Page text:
War of Troy
- Release Date: April 27, 2012
- Publisher: Joyfort
- Developer: Joyfort
- Genre: Strategy
War of Troy is a city-building fighting game developed by JoyFort that has established its brand through The Stratagems. Inspired by the mythological Trojan War, War of Troy takes you to a fantasy world in ancient Greek where different factions fight against each other for hegemony, engulfing the otherwise prosperous world in darkness and chaos.
Though you are longing to lead a peaceful life, you have to take up weapons to stay alive. The moment you set foot on the turbulent land, you realize the importance of owning a fortified city where you can build a booming economy, defend yourself against outside attacks, train a squad of intrepid warriors, and prepare for your military expansion. So, the first step is to claim a patch of unconquered land and construct a series of buildings. Each building has its specific functions in the game, and they can also be constantly upgraded. Besides, you need to take part in missions of all types and levels so as to earn much-needed revenues. The hard-earned money is also advised to be strategically allocated to different parts; otherwise, the weakest point may become the Achilles’ heel to you. As long as you are ready, you can wage wars against your enemies and raid their resources and territories. Really talented players will witness a quick expansion of their land. Will you be one of them?
War of Troy (formerly War of Troia), developed and published by China-based Joyport, is a SLG featuring the notorious Trojan War in Greek Mythology.
Spotting the layout and font of its official website, I murmured “Great, another made-in-China copycat!” before I even entered the game. You can’t blame me for judging a book by its cover because my instinct is the spot-on. After a little digging, the developer Joyport turns out to be a newly-established China-based studio and the game itself shows no major difference from the other strategy games in the market.
Character creation is no great shakes, offering zero customization and a limited choice of avatars. The only agreeable girl profile is borrowed from the arts of Eligium, or so I hear.
Soon as loading completed, I was asked to recruit a hero without given any introduction to the situation. Although the legend of Troy is widely known from west to east, a little heads-up about my role and stance would be nice so I could get into characters and enjoy the story (if there is one). I didn’t realize that I was neither with Troy nor Sparta but more a peacemaker until I reached the end of my first campaign confronting Paris to let go of Helen for the sake of the people and world peace, blah blah blah. It is not that this politically right stance sounds boring but wouldn’t it arouse more competition and excitement among players if they can choose which side to be on? Just a thought.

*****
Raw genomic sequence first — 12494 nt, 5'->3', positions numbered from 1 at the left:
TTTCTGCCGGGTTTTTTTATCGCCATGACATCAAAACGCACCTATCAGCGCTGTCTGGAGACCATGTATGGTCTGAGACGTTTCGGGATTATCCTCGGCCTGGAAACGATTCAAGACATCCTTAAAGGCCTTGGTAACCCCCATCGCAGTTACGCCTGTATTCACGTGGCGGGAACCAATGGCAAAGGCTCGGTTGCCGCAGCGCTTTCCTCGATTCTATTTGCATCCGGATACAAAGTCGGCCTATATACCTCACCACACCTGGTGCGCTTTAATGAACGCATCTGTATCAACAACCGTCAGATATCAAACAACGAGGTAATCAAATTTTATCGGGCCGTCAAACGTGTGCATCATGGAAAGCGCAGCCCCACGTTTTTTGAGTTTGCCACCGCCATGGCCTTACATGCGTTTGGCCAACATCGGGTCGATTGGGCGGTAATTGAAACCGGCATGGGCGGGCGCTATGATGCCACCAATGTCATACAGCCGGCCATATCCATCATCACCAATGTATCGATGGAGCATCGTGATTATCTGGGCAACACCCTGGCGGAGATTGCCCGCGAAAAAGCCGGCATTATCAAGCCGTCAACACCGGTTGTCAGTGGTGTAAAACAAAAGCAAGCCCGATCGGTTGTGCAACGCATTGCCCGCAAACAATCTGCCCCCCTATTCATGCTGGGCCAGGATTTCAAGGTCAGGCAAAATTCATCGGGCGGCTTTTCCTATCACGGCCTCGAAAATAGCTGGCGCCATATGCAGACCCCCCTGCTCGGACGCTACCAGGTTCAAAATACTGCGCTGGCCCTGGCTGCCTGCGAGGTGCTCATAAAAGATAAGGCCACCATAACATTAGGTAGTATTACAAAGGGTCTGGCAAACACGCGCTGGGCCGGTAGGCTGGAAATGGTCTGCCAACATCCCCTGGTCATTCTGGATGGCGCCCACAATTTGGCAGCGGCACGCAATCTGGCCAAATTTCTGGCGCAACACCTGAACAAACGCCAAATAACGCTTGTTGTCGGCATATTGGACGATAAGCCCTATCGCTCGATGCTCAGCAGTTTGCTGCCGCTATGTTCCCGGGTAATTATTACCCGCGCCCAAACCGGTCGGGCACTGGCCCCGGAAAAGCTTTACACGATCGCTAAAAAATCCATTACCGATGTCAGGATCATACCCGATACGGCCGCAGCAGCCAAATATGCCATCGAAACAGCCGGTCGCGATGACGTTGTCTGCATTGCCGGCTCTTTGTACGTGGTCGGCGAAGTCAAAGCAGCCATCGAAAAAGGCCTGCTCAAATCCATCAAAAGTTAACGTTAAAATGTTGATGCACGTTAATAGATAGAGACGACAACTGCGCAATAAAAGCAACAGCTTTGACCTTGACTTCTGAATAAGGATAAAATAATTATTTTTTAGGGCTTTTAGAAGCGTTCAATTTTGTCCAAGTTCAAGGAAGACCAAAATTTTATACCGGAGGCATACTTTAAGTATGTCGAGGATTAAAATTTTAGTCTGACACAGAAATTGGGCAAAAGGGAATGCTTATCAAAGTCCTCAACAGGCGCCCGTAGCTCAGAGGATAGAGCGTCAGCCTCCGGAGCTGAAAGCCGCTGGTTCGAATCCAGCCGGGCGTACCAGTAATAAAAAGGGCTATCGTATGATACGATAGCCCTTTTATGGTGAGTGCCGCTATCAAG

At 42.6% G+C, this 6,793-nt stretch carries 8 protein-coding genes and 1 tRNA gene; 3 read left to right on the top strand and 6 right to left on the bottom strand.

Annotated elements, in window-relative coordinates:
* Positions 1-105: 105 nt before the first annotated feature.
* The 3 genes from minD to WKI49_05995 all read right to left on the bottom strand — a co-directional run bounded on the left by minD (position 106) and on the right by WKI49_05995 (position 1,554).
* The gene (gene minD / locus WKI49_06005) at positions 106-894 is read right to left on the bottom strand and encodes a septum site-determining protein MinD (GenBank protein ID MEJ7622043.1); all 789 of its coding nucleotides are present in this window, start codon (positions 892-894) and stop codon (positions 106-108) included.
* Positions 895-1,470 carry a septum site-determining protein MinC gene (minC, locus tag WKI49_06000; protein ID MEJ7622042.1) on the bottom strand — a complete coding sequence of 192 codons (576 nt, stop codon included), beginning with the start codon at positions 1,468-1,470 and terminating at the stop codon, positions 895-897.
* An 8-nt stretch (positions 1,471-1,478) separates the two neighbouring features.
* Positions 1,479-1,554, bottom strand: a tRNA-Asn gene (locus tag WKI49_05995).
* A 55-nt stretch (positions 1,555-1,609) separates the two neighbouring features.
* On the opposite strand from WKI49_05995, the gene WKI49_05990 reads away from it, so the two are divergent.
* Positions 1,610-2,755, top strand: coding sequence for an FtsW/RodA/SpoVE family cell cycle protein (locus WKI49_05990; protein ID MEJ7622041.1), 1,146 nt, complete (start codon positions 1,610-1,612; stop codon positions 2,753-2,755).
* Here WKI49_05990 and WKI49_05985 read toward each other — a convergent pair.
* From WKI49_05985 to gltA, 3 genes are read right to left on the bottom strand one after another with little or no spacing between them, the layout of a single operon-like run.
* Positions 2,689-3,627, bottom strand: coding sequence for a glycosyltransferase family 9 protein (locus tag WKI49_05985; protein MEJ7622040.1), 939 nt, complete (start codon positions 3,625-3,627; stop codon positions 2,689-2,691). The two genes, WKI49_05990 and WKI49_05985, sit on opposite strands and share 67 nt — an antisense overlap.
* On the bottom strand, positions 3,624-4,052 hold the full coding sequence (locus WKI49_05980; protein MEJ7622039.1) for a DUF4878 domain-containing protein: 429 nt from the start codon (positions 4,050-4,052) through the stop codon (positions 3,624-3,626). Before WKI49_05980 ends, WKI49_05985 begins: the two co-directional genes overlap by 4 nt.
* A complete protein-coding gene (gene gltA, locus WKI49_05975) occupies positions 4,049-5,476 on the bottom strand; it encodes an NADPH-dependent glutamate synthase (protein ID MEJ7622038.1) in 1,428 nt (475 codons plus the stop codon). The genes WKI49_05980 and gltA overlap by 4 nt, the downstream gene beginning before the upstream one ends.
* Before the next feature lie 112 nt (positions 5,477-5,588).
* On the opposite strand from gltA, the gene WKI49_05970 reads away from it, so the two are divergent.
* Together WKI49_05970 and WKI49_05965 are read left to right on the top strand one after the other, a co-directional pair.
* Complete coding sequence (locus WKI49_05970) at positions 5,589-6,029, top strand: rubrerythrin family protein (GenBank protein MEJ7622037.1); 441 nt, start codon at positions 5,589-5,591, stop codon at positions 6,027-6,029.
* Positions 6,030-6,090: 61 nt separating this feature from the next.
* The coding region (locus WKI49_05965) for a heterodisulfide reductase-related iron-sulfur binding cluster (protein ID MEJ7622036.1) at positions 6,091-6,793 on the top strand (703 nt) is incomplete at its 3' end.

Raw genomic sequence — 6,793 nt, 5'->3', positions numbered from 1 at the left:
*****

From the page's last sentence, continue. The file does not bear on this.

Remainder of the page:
With that being cleared, the game flow seems to make sense. Like most of the strategy games, War of Troy basically consists of two closely woven parts, developing cities and fighting battles. In the main city, you levy taxes, build area and gather resources to support the heroes; while in the battlefield, your heroes fight in the Trojan War for the Honor, a key attribute for the development of the city. Sticked in one, you can to switch to the other and seek progress. Once defeated, historical figures such as Paris, Helen and Menelaus will be recruitable as your heroes.
The rest of the tutorial goes smoothly. Instead of throwing the instructions all at once, the game breaks it into pieces and breaks them into you only when necessary. The guide of combat formation, for example, wasn’t presented until you recruit the second hero and face a tougher enemy duo.
The graphic is horrible. You’d expect to see the utterly charming Helen and irrationally romantic Paris. Well, there are Helen and Paris but far from what you expected. Paris looks like a red-hair Gandalf in front and an awkwardly equipped soldier in back while Helen, the direct cause of this war, looks like Asian in face and a man in the battlefield.
Overall, War of Troy is a bit fun to play with its legendary conflicting theme and popluar gameplay but the developer still has got a lot to do with those overlapped characters, untranslated texts, inconsistent terms, misplaced buttons and foreseen battle result.
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